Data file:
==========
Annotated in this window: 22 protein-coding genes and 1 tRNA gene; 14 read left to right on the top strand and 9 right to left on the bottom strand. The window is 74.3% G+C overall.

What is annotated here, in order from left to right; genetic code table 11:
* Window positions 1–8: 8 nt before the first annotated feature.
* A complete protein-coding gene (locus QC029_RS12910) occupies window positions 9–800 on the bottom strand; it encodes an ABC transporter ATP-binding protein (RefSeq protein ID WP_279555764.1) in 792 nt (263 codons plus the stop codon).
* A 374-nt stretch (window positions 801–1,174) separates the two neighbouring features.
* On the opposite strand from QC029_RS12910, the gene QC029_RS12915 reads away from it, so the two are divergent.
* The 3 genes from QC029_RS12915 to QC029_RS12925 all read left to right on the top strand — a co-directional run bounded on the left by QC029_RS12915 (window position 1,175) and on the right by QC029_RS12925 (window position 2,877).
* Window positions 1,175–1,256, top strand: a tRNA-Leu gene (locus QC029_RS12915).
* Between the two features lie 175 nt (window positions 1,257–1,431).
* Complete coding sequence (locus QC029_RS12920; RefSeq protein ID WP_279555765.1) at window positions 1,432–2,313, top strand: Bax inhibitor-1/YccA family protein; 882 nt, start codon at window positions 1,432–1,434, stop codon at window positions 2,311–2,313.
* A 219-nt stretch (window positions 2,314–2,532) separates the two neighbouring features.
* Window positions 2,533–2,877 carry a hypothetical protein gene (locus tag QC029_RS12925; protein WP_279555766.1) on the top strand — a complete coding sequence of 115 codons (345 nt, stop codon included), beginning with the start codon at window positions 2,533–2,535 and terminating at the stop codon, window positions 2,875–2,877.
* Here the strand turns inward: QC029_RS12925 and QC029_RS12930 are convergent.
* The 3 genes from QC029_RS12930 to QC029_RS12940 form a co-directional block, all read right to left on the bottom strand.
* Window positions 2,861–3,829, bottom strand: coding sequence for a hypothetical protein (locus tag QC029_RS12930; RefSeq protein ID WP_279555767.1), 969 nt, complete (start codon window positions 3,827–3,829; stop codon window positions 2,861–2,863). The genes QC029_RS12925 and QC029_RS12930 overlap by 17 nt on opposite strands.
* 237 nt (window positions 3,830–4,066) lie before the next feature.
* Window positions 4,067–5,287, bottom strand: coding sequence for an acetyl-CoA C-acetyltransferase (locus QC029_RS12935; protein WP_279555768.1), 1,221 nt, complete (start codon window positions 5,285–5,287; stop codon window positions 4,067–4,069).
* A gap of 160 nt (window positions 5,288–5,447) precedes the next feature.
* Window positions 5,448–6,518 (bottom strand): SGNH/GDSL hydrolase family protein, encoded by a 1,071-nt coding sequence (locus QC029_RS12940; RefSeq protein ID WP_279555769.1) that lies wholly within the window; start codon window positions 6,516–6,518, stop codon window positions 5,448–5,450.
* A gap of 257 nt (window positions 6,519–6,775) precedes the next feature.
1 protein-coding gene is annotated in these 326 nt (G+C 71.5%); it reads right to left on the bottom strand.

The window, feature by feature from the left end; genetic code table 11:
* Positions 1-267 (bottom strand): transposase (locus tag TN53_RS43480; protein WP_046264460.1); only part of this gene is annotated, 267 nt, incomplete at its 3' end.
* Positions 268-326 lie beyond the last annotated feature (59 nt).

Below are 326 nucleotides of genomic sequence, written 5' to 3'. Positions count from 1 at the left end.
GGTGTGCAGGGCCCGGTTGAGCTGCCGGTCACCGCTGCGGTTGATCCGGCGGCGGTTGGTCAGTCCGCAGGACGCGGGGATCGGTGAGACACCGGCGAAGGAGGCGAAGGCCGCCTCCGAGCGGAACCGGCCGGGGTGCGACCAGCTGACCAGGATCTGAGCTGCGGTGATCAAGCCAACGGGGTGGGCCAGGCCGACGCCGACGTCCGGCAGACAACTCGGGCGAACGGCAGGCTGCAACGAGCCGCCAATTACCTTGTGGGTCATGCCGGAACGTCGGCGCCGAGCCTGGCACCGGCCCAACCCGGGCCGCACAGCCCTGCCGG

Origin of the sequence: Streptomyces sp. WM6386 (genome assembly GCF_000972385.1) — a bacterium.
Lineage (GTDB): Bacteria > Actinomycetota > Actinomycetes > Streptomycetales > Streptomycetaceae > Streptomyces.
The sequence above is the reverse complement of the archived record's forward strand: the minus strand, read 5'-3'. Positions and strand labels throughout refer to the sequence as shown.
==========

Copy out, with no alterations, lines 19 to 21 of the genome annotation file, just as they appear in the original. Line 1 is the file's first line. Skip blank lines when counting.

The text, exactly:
* Window positions 5,448–6,518 (bottom strand): SGNH/GDSL hydrolase family protein, encoded by a 1,071-nt coding sequence (locus QC029_RS12940; RefSeq protein ID WP_279555769.1) that lies wholly within the window; start codon window positions 6,516–6,518, stop codon window positions 5,448–5,450.
* A gap of 257 nt (window positions 6,519–6,775) precedes the next feature.
1 protein-coding gene is annotated in these 326 nt (G+C 71.5%); it reads right to left on the bottom strand.